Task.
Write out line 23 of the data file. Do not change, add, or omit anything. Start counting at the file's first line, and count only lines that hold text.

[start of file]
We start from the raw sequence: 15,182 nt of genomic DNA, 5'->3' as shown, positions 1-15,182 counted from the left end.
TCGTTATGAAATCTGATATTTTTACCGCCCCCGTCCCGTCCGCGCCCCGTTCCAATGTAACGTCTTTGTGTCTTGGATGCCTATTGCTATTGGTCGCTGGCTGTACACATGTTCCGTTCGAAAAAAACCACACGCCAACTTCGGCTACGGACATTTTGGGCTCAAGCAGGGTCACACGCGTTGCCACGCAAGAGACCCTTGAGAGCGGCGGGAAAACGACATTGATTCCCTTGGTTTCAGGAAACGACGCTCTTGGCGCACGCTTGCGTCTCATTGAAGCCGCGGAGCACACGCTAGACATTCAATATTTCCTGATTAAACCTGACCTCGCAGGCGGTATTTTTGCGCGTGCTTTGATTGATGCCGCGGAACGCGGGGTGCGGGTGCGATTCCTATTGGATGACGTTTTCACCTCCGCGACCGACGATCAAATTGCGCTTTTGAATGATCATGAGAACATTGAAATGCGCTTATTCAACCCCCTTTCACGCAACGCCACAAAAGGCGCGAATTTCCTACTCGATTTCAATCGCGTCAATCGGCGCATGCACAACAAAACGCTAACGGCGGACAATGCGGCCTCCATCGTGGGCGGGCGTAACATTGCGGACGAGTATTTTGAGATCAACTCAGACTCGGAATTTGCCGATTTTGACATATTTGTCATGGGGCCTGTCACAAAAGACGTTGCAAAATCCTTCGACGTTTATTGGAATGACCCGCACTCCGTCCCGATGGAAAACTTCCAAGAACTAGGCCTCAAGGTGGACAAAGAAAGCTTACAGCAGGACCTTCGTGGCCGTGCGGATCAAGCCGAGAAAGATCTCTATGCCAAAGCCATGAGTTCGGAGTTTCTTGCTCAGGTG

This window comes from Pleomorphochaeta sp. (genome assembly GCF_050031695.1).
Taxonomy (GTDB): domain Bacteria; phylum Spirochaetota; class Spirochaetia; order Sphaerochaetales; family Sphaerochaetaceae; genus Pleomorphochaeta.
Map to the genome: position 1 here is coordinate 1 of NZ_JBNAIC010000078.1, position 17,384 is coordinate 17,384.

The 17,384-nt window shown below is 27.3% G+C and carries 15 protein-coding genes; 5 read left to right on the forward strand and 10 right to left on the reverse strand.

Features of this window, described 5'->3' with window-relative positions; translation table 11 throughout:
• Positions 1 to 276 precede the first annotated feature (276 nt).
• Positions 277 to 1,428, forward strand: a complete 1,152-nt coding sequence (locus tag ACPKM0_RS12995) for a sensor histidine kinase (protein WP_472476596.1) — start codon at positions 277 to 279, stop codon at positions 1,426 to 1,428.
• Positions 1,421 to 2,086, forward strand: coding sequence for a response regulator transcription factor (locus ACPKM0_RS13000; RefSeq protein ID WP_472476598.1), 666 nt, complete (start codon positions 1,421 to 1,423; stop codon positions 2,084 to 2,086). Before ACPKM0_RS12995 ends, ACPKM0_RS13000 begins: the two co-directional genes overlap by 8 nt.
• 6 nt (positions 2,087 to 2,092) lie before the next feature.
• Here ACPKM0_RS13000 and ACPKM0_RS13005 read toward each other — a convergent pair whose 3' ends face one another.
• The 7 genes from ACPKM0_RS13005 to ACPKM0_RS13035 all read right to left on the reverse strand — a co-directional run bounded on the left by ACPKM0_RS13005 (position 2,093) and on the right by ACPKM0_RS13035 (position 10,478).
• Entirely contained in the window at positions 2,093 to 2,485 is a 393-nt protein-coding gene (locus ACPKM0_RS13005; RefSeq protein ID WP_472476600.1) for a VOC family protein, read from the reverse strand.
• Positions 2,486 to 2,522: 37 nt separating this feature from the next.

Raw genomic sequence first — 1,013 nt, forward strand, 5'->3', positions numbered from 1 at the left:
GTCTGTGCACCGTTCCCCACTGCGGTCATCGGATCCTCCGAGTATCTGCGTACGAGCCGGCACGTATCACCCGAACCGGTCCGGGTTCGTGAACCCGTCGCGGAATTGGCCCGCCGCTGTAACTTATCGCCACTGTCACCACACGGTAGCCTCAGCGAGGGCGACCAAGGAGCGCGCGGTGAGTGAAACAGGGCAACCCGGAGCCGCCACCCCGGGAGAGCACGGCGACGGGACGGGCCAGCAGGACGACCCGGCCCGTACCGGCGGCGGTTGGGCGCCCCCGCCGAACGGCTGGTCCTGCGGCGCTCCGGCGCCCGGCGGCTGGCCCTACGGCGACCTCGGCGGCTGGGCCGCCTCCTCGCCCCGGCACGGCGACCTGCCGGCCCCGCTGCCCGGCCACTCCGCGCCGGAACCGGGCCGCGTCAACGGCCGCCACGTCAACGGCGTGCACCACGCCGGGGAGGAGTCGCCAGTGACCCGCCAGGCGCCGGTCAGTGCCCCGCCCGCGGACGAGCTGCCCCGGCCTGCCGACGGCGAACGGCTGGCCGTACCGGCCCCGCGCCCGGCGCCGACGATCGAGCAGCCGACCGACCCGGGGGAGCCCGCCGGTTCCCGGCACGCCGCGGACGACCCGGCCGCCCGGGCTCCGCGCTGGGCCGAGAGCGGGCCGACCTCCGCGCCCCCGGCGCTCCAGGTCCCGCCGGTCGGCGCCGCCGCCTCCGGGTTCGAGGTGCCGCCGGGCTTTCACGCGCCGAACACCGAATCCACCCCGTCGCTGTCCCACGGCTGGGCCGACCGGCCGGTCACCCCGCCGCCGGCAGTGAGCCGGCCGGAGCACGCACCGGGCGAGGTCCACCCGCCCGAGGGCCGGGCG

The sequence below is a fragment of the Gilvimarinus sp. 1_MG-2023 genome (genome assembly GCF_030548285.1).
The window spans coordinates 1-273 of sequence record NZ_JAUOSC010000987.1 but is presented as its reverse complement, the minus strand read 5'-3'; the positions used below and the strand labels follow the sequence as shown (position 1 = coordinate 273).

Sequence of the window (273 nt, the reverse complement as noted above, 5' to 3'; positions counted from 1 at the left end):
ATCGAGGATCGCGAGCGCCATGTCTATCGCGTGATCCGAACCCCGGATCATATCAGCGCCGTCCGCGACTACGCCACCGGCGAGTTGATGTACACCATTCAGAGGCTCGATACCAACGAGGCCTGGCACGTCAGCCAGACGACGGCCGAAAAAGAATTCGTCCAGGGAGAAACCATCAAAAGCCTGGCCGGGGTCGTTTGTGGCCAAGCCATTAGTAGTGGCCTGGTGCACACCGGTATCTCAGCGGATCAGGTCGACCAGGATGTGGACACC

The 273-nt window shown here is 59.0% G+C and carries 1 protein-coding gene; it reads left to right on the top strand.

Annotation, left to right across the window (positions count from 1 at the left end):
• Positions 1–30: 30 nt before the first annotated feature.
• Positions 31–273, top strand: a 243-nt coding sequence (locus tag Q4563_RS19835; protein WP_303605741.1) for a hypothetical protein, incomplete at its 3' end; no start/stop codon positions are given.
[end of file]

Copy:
Annotation, left to right across the window (positions count from 1 at the left end):